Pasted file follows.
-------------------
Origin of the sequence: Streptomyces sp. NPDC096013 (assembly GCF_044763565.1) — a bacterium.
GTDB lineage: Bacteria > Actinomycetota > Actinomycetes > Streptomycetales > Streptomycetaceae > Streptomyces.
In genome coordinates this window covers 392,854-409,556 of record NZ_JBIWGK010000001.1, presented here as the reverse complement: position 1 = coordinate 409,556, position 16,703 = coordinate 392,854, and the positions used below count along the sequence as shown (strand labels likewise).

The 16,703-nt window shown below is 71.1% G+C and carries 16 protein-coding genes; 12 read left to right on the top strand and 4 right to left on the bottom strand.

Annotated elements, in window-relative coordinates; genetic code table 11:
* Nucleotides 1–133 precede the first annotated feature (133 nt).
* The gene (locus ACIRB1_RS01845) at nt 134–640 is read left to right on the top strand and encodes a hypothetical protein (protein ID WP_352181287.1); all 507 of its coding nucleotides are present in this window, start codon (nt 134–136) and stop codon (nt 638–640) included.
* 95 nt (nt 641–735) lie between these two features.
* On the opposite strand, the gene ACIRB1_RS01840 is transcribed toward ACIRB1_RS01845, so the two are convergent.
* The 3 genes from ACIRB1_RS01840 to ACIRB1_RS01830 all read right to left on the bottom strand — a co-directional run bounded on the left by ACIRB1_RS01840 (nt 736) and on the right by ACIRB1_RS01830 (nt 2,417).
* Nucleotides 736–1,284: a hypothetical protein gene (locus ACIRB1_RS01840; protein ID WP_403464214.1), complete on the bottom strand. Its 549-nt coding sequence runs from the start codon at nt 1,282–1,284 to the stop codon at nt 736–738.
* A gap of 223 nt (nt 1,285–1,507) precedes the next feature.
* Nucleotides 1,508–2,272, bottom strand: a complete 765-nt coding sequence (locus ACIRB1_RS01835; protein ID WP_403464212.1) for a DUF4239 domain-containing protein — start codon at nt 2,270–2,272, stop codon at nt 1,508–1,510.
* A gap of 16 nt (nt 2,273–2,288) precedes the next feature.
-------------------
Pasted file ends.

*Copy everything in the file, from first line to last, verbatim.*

Origin of the sequence: Streptomyces sp. NPDC096013 (assembly GCF_044763565.1) — a bacterium.
GTDB lineage: Bacteria > Actinomycetota > Actinomycetes > Streptomycetales > Streptomycetaceae > Streptomyces.
In genome coordinates this window covers 392,854-409,556 of record NZ_JBIWGK010000001.1, presented here as the reverse complement: position 1 = coordinate 409,556, position 16,703 = coordinate 392,854, and the positions used below count along the sequence as shown (strand labels likewise).

The 16,703-nt window shown below is 71.1% G+C and carries 16 protein-coding genes; 12 read left to right on the top strand and 4 right to left on the bottom strand.

Annotated elements, in window-relative coordinates; genetic code table 11:
* Nucleotides 1–133 precede the first annotated feature (133 nt).
* The gene (locus ACIRB1_RS01845) at nt 134–640 is read left to right on the top strand and encodes a hypothetical protein (protein ID WP_352181287.1); all 507 of its coding nucleotides are present in this window, start codon (nt 134–136) and stop codon (nt 638–640) included.
* 95 nt (nt 641–735) lie between these two features.
* On the opposite strand, the gene ACIRB1_RS01840 is transcribed toward ACIRB1_RS01845, so the two are convergent.
* The 3 genes from ACIRB1_RS01840 to ACIRB1_RS01830 all read right to left on the bottom strand — a co-directional run bounded on the left by ACIRB1_RS01840 (nt 736) and on the right by ACIRB1_RS01830 (nt 2,417).
* Nucleotides 736–1,284: a hypothetical protein gene (locus ACIRB1_RS01840; protein ID WP_403464214.1), complete on the bottom strand. Its 549-nt coding sequence runs from the start codon at nt 1,282–1,284 to the stop codon at nt 736–738.
* A gap of 223 nt (nt 1,285–1,507) precedes the next feature.
* Nucleotides 1,508–2,272, bottom strand: a complete 765-nt coding sequence (locus ACIRB1_RS01835; protein ID WP_403464212.1) for a DUF4239 domain-containing protein — start codon at nt 2,270–2,272, stop codon at nt 1,508–1,510.
* A gap of 16 nt (nt 2,273–2,288) precedes the next feature.